Originally Posted by Nouri
Im unsure what is currently wrong with the current rules out of the complaints of AC class which from what i understand (in my limited knowledge of dnd) is that it effects accuracy to much?
The main issue is that it favors certain abilities for the player versus others, limiting player choice. Mainly attacks that are derived from "d20+Proficiency+Modifier versus enemy AC"
benefit with a higher success rate and attacks derived from "8+Proficiency+Modifier versus enemy d20+Modifier" (Spell Save DC) don't benefit. There are other factors, but this is big picture.

Originally Posted by Nouri
I have to say for the health of the game, and not the table top, the current new rules are better, because it offers exploration and potential for new builds. This is highly important. If you wanted original rules you could just opt for other dnd accurate games. As far as i have seen the current bg3 is fairly perfect out side of a few things.
How does it offer new builds? We currently have less sub-classes than 5e and don't have the ability to multiclass. I'd actually like to see a write up on how the new rules are better. When it's been discussed with written thoughts and opinions, Baldur's Gate 3 appears to have fewer options for builds and tactics. I haven't seen anything to rationalize the opposite.

Originally Posted by Nouri
When it comes to accuracy, you can simply change the equations slightly to offer a slightly better accuracy rate. Having lower AC makes the game much more interesting in the way that it validates tanking oriented build more inline with current industry standards of using a holy trinity (heal, tank, damage) form of game play. This is highly important for validating specific fighter and cleric builds geared toward that feat. If it was easier to hit people these builds, and subsequently heavy/plate armor would be heavily invalidated.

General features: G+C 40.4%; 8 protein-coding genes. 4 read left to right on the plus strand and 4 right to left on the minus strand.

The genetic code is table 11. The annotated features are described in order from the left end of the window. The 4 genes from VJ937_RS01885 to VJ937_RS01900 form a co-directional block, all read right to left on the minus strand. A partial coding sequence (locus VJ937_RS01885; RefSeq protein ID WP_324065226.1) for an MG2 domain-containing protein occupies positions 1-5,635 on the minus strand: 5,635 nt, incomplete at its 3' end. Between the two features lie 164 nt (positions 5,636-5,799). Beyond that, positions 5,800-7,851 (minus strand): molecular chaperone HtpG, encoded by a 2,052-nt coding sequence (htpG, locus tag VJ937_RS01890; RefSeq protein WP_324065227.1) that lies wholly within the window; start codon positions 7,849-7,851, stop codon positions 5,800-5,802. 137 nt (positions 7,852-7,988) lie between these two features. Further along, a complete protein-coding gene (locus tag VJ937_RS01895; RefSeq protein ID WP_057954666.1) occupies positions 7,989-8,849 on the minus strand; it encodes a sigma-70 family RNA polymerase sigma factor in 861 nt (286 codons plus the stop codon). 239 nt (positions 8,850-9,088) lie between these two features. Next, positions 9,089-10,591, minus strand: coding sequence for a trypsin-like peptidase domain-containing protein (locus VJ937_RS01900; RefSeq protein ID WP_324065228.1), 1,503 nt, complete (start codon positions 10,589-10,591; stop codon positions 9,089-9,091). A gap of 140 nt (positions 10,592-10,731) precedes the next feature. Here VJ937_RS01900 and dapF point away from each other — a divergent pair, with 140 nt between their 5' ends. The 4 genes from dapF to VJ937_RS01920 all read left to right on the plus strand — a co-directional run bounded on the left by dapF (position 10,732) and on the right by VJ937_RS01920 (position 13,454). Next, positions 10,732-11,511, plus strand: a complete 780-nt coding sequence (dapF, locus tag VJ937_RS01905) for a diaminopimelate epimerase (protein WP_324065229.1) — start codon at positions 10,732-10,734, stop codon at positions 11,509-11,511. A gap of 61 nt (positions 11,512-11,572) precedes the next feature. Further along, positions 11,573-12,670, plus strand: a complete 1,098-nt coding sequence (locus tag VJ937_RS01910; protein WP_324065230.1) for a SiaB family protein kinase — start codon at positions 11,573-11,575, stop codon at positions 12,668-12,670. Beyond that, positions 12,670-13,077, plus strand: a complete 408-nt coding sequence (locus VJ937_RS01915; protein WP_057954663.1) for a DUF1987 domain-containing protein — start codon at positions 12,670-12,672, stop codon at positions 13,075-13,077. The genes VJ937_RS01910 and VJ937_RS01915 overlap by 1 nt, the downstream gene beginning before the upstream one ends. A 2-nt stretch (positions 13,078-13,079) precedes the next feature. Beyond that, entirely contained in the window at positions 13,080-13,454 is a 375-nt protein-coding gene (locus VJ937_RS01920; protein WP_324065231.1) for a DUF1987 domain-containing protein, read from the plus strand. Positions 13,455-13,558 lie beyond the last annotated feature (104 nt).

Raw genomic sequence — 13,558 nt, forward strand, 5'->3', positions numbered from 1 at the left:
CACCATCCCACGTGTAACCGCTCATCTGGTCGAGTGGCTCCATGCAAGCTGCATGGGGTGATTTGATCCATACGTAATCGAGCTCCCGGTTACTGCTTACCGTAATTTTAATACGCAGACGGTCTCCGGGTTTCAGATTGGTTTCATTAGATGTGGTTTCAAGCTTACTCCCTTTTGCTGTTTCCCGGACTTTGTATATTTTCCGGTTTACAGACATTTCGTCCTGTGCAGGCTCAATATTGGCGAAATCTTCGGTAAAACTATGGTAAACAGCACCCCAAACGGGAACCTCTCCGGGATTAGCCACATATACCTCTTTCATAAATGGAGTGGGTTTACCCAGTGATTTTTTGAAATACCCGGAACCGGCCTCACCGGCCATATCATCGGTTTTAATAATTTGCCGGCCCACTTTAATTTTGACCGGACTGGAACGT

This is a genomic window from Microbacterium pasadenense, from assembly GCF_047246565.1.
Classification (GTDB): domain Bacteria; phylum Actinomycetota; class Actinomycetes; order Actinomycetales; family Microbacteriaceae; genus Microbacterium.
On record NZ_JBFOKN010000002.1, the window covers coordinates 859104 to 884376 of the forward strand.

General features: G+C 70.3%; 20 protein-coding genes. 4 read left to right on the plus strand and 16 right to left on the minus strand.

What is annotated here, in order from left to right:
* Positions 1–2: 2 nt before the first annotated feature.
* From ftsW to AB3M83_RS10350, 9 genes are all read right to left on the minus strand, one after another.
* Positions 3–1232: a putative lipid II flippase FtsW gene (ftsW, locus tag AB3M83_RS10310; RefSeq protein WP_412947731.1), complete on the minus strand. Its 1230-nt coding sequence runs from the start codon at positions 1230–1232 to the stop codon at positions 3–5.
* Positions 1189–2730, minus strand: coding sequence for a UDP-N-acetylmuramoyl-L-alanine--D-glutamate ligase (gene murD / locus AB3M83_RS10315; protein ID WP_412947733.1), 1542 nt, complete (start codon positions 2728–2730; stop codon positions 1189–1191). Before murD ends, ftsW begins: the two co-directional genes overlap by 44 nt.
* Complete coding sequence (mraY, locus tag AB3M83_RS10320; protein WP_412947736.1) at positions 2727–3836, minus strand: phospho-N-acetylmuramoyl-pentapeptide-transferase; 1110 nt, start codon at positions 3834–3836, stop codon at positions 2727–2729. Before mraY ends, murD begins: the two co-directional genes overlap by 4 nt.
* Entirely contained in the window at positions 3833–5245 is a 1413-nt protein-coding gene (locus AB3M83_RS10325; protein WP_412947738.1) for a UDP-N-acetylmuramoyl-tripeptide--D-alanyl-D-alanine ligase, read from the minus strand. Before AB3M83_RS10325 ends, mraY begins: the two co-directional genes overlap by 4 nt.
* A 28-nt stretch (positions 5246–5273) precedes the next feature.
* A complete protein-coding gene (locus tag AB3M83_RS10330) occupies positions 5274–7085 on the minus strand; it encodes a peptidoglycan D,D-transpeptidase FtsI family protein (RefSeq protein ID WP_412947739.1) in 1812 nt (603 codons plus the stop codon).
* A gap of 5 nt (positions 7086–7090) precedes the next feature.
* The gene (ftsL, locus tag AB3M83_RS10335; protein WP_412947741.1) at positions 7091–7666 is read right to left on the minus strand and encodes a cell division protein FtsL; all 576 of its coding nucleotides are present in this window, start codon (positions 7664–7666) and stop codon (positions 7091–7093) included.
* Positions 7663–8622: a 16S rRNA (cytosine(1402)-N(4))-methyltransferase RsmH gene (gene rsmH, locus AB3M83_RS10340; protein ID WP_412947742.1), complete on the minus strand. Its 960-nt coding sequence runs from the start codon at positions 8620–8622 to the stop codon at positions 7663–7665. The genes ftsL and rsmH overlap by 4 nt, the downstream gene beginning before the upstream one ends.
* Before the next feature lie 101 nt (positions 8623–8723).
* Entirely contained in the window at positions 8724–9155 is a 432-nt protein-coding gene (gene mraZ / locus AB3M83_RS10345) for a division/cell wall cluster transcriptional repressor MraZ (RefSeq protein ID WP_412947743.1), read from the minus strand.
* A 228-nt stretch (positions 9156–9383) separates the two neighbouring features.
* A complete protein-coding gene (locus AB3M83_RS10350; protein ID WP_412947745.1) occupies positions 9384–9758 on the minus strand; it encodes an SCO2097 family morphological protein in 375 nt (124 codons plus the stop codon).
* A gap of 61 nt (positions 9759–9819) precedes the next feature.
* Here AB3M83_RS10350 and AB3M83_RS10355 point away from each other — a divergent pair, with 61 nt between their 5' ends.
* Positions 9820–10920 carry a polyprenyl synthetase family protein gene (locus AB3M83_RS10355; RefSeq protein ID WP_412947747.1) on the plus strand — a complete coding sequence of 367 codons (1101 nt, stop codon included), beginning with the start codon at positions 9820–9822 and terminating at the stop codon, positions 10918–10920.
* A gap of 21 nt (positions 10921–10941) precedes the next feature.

But they didn't change the equation, and not all attacks and spells use the same equation. Someone actually did an in-depth review of the impacts of lowered AC and raised HP and it's mainly to make turns-to-kill more consistent with less variation.
Essentially if a player uses an attack from "d20+Proficiency+Modifier versus enemy AC" it will take fewer turns to kill enemies than using "8+Proficiency+Modifier versus enemy d20+Modifier" (Spell Save DC). In the current meta, the player has to take a handicap if the want to use spells based on "8+Proficiency+Modifier versus enemy d20+Modifier" (Spell Save DC). Spells derived from Spell Save DC are there to help combat high AC enemies. Lowering AC takes away their intended use.

Last edited by DragonSnooz; 23/02/21 08:02 PM.